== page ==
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#7073 - 05/27/03 01:25 AM Choosing a style.
newguy Offline
Newbie

Registered: 05/27/03
Posts: 6
Loc: Clarksville,TN USA
I have always liked martial arts and wanted to learn one or more. I am 19 and just got hired as a corrections officer and I plan on staying with this job until I retire. So now that I have the time I would like to start training in one. I was wondering if there is one that will be easier to learn and will help me to learn all basics so that I can move on to another one eventually.I have looked up some that interest me but i dont want to jump in the deep end to quick and get tired or fustrated and end up quitting. the ones I chose were pa qua, Hwarang-do, or hsing.they all seemed like the kind of art I would like to learn but i just want to know if they will be to much for me being a newb an all. Any advice is appreciated.

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#7074 - 05/27/03 01:48 AM Re: Choosing a style.
joesixpack Offline
Professional Poster

Registered: 02/04/02
Posts: 2282
Loc: Australia
What's your work environment like?

Go with one that suits, but most importantly get a good sensei.

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#7075 - 05/27/03 02:07 AM Re: Choosing a style.
Anonymous
Unregistered


Everyone, including martial arts teachers, were newbies at one time or another.Good teachers understand this and would begin your training at the appropriate level.So none of the arts would be to much for you.
As for which one to choose, do some research.visit the schools, talk with the teachers,students, then make a decision based on what you decide fits your needs.

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#7076 - 05/27/03 07:21 AM Re: Choosing a style.
Ender Offline
Professional Poster

Registered: 04/29/03
Posts: 2253
Loc: Burlington, Ontario, Canada
I also suggest spending a few hours in a local library, and read up on a few arts, and at least flip through one book of every art they have there. its VERy useful, I know from experience.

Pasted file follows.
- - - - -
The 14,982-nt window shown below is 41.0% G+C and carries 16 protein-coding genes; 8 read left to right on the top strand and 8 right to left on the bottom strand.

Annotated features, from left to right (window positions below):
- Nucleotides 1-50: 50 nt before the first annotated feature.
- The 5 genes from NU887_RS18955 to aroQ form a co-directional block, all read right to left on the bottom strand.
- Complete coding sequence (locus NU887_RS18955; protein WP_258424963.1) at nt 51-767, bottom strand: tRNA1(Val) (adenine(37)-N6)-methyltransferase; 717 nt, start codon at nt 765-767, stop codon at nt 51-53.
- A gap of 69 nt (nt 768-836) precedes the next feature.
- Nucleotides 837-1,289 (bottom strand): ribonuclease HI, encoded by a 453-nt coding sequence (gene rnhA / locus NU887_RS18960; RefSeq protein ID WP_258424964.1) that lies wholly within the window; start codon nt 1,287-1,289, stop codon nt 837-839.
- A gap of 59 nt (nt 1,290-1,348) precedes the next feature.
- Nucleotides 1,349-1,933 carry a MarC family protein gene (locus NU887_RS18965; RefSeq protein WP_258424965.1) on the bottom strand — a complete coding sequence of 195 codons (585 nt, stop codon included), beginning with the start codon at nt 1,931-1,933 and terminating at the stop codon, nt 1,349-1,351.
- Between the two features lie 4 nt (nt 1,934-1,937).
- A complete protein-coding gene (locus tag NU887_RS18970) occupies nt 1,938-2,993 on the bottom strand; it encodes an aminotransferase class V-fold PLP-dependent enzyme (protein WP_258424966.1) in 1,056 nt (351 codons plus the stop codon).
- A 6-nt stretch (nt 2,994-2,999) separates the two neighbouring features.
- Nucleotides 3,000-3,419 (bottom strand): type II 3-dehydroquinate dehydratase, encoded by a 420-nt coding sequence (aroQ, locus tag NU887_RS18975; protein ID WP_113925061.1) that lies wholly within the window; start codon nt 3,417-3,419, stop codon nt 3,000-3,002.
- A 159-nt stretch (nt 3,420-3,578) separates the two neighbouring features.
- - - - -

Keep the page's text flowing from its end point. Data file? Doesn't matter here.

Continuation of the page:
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#7077 - 05/27/03 02:08 PM Re: Choosing a style.
immrtldragon Offline
Veteran

Registered: 05/22/03
Posts: 1540
Loc: Just outside Philadelphia, PA
As everyone else already mentioned, do your homework. Research what you can and see what seems best suited for you. One that you may wish to consider is Ving Tsun (Wing Chun). If there are any good schools in your area I would suggest that you check them out and see if your interested. The reason I suggest Ving Tsun is that it is fairly simple by design (not easy or ineffective though). As with any system, it would take a lifetime to truly master the techniques. The simplicity of the principles, however, allow you to take what you learn and apply them almost immediately. The techniques are not extremely intricate, so you may be able to move along faster while learning a lot. The complexity of other systems may take longer to learn. Considering you're just beginning your training, Ving Tsun may be good to start due to its efficiency. Of course, most importantly, do what interests you and find a good school.

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#7078 - 05/28/03 05:46 PM Re: Choosing a style.
Corruptor Offline
Member

Registered: 05/26/03
Posts: 101
I agree with all the others and would say that when you are checking out different classes to see which one suits you, make sure you find out the essentials.

1)Find out what grade the instructor is
2)Find out who his instructor is
3)Ask to see his certificate
4)Find out if he or she has any first aid training, even if it is basic training
5)Ask the instructor if they have any leaflets they can give you
6)And the more obvious things like how much it costs, is the class big etc.

This is what an article in the martial arts magazine said you should ask.

Good Luck anyway hope you find the right martial art for you.

Corruptor

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